Early humans picked up their drawing tools and told their stories with pictures. These early steps were the beginning of our species’ artistic development. But as significant as they are, they are the makings of an untrained child. They lacked techniques that are the building blocks of design in art. It would be foolish to compare the writings of a child with that of Dostoevsky or Nietzsche, wouldn’t it? But the developments that gave us geometric structures had yet to be discovered by people.
Eventually, humans began to notice a mathematical ratio prominent in all of Nature: the golden section. Across different cultures, humankind reasoned that these numbers were the language of God. Thus giving birth to the pursuit of beauty and expression through the scaffolding of unity. They built their temples and religious artifacts following this number as a kind of geometric prayer. This is where academic drawing, the bones of all visual art, began to develop.
Artists, first commissioned by religious communities, trained early to use these constraints in the design of their pieces. And therein lies the first distinction between fine art and graphics. One displays feeling held together by nature derived proportions and the other doesn’t. The artist, Harold Speed, has a fine example that will shed more light on that point. Take a person who chaotically moves around flailing their limbs, grunting, zig zagging across the room—this is not art. But let that person move around within a set of constraints, their expressive movements are now coated with grace and reason—that is art. The foundation of art is design and logic. Variance left unchecked is chaotic and void of reason. So if everything is deemed art then the word art loses its meaning.
This is why I’ve developed a problem with the work of the late Jackson Pollock. There is an absence of design and unity in his work, an indulgence of variance. And I credit him among others with ushering us into an age of artistic decadence because most now indulge in variance, ignoring the importance of unity. I’ve shared my findings with friends who are designers and I’ve discovered an indifference that troubles me. Why, I wonder, wave the right to learn from the rich artistic tradition we’ve inherited? It’s the interplay of the subjective and the objective that makes art, as Tolstoy says, the highest means of knowledge.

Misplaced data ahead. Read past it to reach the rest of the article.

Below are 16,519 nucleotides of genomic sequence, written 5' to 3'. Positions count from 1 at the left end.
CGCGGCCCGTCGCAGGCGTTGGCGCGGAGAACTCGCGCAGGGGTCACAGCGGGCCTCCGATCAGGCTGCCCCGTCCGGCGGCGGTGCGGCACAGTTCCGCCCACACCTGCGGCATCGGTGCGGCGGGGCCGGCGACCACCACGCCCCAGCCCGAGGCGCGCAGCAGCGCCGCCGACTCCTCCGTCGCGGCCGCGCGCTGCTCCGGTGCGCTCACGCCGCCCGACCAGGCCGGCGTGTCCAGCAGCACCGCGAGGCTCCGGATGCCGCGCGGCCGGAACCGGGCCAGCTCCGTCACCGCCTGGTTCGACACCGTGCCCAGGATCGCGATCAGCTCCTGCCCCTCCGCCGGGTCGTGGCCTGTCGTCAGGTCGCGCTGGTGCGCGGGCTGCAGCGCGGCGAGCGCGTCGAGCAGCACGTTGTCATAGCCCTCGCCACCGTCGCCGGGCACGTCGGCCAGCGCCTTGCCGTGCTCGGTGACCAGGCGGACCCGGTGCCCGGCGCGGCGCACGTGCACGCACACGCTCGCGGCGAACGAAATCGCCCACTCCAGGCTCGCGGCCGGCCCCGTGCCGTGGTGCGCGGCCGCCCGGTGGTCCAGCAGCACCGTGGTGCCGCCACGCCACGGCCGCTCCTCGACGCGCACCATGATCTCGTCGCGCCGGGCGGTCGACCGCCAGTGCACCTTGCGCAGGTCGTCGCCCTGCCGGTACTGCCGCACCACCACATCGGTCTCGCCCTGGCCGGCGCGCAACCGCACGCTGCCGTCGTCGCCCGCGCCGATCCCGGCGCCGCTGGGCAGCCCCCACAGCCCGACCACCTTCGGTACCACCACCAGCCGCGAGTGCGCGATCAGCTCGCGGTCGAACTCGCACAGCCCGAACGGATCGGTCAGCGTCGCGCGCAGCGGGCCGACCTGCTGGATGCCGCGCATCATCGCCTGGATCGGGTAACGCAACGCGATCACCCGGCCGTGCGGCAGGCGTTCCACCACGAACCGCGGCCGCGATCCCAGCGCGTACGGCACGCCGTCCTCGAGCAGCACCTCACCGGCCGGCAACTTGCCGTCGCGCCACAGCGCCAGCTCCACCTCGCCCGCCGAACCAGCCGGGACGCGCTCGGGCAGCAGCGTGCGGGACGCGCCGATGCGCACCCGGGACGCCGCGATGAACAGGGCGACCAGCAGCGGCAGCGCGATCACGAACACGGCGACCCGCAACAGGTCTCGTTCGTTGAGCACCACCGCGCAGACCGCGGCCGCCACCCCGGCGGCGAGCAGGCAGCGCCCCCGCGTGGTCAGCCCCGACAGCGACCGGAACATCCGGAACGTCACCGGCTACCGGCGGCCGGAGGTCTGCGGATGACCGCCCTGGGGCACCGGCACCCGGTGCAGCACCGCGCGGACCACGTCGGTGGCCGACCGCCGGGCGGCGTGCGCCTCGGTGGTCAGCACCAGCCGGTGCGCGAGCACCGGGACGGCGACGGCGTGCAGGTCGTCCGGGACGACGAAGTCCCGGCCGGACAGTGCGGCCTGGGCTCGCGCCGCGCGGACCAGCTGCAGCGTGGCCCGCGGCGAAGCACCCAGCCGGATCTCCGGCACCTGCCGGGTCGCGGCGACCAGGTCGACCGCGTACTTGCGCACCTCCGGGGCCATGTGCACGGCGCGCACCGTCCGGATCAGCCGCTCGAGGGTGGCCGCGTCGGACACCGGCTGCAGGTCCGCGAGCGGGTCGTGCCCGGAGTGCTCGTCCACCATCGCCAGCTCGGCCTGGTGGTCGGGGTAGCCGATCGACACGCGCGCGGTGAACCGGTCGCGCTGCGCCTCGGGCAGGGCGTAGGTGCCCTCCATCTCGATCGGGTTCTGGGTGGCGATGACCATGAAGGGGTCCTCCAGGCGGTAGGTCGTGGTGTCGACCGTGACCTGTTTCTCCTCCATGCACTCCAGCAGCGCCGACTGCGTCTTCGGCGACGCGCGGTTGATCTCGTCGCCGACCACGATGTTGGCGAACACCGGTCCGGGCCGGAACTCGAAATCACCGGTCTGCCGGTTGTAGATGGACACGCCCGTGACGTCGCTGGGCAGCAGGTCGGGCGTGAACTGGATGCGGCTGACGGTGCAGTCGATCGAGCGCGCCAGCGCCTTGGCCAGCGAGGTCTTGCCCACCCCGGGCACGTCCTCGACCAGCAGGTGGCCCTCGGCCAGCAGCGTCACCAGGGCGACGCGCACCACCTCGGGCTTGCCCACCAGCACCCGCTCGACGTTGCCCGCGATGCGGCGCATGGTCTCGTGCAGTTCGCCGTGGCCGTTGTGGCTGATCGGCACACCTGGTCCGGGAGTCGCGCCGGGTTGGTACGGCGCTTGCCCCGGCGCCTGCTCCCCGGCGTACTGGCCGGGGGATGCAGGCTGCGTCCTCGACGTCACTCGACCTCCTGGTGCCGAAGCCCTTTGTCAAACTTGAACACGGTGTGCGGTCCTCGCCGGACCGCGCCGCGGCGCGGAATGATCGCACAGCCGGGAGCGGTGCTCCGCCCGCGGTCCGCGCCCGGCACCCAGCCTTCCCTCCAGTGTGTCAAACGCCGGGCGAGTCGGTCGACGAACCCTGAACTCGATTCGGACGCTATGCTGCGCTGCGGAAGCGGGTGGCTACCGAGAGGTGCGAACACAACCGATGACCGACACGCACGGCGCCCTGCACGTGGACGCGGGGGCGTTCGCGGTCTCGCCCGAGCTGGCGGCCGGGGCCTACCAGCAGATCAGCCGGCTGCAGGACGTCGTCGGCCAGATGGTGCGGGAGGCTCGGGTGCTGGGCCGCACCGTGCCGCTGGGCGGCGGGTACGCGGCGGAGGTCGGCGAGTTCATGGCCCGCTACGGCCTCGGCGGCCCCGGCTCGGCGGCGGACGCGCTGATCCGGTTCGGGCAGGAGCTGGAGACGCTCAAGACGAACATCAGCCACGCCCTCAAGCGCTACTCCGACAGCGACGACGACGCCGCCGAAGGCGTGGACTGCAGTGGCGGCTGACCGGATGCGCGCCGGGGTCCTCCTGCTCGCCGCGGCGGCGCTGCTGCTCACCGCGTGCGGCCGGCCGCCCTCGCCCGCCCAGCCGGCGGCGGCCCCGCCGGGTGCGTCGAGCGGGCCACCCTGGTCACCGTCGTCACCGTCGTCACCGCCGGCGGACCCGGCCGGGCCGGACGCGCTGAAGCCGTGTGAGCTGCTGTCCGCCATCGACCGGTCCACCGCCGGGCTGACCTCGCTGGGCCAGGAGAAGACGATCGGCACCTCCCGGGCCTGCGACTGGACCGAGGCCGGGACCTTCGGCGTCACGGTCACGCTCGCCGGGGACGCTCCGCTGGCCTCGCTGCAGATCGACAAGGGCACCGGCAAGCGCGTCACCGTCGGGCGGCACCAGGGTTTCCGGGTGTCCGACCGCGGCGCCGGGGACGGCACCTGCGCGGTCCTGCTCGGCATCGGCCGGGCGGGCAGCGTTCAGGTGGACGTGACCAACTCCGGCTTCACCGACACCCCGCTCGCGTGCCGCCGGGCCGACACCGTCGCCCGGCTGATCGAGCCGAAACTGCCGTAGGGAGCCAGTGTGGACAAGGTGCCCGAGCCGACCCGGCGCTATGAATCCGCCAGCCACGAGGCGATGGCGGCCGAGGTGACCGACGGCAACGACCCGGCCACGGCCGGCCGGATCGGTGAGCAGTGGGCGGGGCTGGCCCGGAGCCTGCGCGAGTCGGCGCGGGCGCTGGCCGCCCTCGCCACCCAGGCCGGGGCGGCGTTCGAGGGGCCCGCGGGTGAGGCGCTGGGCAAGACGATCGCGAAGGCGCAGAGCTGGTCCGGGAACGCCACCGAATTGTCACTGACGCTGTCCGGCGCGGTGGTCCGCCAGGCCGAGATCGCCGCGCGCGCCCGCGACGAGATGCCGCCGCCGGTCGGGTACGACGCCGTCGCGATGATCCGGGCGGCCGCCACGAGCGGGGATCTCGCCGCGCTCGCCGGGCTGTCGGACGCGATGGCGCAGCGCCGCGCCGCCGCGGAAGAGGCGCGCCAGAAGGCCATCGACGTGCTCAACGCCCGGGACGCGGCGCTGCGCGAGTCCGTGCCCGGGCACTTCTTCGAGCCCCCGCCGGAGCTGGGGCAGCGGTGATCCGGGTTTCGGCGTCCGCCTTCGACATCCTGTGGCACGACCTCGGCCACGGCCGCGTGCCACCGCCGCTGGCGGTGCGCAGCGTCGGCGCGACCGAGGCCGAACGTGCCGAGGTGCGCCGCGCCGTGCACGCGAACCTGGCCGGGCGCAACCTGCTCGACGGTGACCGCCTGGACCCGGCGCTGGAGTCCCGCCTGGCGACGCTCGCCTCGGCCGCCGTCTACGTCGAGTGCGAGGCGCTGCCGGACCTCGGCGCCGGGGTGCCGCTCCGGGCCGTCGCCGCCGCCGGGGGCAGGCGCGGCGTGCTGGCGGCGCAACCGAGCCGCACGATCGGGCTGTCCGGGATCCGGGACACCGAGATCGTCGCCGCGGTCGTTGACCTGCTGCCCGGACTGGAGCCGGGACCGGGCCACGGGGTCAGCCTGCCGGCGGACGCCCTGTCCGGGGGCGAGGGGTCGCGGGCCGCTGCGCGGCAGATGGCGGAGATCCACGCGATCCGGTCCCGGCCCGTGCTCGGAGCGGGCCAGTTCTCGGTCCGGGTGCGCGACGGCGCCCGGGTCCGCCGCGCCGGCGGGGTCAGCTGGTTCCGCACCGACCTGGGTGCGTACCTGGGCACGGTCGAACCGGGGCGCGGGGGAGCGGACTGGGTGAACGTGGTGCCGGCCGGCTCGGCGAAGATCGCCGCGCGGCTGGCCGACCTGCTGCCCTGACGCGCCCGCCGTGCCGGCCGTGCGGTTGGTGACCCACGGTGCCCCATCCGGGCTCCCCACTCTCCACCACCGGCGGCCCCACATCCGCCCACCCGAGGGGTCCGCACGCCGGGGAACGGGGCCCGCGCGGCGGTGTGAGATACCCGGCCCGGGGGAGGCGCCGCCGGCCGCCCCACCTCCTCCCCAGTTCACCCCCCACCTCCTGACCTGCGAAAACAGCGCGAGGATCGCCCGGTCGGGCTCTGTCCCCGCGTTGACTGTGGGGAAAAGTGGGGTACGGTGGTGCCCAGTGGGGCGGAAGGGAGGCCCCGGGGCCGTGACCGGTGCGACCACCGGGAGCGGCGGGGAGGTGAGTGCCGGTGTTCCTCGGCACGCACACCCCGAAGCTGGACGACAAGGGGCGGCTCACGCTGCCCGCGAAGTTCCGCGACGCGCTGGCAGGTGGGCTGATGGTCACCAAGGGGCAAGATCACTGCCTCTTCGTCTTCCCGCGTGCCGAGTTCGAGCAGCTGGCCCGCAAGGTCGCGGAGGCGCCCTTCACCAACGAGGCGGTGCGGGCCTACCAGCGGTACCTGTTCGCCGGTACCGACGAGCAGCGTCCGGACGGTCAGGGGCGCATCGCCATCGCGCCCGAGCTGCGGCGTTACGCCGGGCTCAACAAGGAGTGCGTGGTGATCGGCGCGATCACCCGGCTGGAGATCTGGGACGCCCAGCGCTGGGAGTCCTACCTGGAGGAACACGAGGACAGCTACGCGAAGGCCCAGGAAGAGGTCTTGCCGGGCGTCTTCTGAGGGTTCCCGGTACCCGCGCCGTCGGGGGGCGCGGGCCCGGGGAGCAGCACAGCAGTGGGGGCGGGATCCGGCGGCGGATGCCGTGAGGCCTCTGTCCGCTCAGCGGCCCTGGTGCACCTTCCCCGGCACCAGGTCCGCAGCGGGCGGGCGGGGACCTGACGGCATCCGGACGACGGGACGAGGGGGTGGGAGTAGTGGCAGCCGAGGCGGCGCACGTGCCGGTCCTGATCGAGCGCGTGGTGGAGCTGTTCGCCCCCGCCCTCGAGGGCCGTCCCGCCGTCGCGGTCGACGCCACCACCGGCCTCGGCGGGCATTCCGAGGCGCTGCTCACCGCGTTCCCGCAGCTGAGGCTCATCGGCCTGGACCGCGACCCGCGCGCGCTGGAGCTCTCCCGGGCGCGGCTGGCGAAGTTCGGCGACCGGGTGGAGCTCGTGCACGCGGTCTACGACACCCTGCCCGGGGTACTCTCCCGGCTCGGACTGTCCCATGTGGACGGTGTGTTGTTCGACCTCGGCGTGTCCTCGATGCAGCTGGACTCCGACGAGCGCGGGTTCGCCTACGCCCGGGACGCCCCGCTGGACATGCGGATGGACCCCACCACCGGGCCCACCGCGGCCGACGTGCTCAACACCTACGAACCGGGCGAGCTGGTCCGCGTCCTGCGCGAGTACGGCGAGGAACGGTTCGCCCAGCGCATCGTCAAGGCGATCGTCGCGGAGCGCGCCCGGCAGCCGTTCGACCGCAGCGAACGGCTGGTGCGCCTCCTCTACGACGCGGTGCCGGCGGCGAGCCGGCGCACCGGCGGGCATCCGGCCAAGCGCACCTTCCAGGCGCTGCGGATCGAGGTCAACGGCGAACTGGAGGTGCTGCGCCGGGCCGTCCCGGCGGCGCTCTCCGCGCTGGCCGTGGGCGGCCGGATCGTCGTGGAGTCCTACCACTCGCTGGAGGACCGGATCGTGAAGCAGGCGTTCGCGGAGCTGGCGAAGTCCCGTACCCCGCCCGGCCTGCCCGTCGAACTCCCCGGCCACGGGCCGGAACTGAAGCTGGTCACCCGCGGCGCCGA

Unfortunately, for some, this knowledge brings past and current work into question. It is difficult to see the inconvenient truth. Making art isn’t just about following intuition. It’s about applying instinct within a set of rules. It is then up to the trained artist if they wish to bend them a little. Schools of thinking, such as Cubism, explored different points of view but still remained faithful to tradition. So it is possible to break new ground within the constraints of artistic tradition.
In the classical sense, the artist and the designer are one. There is a reason why classical artists were well-versed in the laws of mathematics and art. But the aim of this essay is not to put down those who enjoy art or want to be artists. On the contrary, it aims to encourage critical thinking in the casual reader and curiosity for tradition in the artist. Just because someone says 2+2=5 doesn’t mean that it’s correct. Similar in art, just because someone claims that they are making art doesn’t make it so.